7. Development of Industrial Capabilities in non-Communist Asia.
Efforts are being made to develop capabilities in this area for the production of military and para-military equipment for use both in the producing countries and elsewhere. Connected with this problem is, of course, the question of coordinating Japanese industrial capabilities with Southeast Asian raw materials. Data on this entire subject has now been assembled and is being discussed among the interested agencies, i.e., Defense, ODMS, MSA and State.
Near East and South Asia
1. Locke proposal re Arab States and Israel.4
The Locke proposal regarding the Arab States and Israel currently under consideration in NEA from the standpoint of type and total dollar aid, with detailed program justification.
A temporary solution has been reached on leaving our military mission in Iran without renewing the agreement which expires on March 20th.
. . . . . . .
4. Middle East Command.
Establishment of the Middle East Command and designation of participating countries. This question is being considered at the present time and a status statement is attached.5
5. Egypt, Arms Aid to.
Defense has agreed to join the Department in recommending to DMS the establishment of eligibility for Egypt to purchase arms under Section 408(e) of the Mutual Assistance Act. A memorandum is being forwarded to DMS requesting eligibility.
We have written Defense a letter asking their assistance in getting Ethiopia declared eligible for limited grant military aid under Section 202, which would also cover eligibility for reimbursable aid under Section 408(e), if approved by DMS.[Page 474]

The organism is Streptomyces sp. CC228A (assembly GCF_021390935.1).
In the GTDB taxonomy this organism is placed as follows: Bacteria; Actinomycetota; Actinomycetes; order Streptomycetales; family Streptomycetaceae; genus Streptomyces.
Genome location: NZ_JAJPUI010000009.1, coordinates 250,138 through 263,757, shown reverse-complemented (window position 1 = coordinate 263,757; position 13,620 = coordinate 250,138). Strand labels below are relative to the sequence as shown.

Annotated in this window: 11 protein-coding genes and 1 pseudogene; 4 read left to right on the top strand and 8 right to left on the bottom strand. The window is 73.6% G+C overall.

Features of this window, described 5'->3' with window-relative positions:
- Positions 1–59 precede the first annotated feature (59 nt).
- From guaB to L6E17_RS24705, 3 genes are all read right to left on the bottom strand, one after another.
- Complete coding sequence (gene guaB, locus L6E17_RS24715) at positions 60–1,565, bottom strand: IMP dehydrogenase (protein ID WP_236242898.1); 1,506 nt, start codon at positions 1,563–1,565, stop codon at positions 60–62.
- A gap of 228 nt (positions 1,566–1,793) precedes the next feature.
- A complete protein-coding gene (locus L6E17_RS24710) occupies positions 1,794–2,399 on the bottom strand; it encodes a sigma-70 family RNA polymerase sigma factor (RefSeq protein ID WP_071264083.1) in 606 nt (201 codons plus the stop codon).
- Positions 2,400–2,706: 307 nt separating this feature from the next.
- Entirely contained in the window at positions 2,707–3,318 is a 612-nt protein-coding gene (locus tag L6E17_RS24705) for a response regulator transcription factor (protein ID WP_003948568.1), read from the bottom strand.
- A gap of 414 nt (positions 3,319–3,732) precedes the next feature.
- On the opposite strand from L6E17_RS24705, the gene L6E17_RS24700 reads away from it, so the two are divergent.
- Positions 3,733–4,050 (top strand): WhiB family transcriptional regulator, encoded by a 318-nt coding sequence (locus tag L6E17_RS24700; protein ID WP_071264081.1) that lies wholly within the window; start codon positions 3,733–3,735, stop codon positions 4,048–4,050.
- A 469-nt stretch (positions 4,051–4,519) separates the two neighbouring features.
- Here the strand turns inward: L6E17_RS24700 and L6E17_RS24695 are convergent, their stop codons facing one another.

Syria has expressed an interest in sending military personnel to Turkey for training purposes. The Embassy in Turkey has expressed its willingness and progress in this direction appears favorable.
We are trying to expedite reimbursable military assistance to Pakistan, particularly three destroyer escorts pending availability by Defense.
The level of aid designated for India in 1953, while an increase over that initially authorized, is considerably below what Ambassador Bowles wanted. It is possible that he will periodically press for additional aid.
The pending problem in Latin America consists of reaching agreements on military aid. Three countries (Ecuador, Peru and Cuba) already have signed; negotiations are under way with three other countries (Brazil, Colombia and Chile). Negotiations with Mexico have been suspended indefinitely and it is not contemplated that Mexico will participate in the FY 1952 program. Whether discussions with another country, Uruguay, will be opened is still unresolved. It is not presently contemplated that approaches will be made in the near future to any countries other than those mentioned.
1. Aid to Britain.
A decision to give $300 million in economic aid to the UK during the fiscal year 1952 was made subject to the following conditions: 1) that the funds would be used only to purchase items directly related to military uses, and 2) that payments would only be made against contracts yet to be signed, with exceptions in specific cases, providing past shipments were not covered. During the past two months British reserves have continued to decline at an alarming rate. In the opinion of Embassy London, if the drain continues at the current rate, the British economy may be brought to a point where the entire British military effort would be threatened. It has been estimated that, even under the most favorable conditions, on the present basis of eligibility the actual impact of aid on British reserves before June 30, 1952 will fall significantly short of $160 million. According to Embassy London, therefore, the full $300 million can be reflected in reserves by that date only if 1) we allow reimbursement for past shipments which can be fully documented [Page 475] and 2) we extend the range of eligible commodities to include some items not directly related to military uses.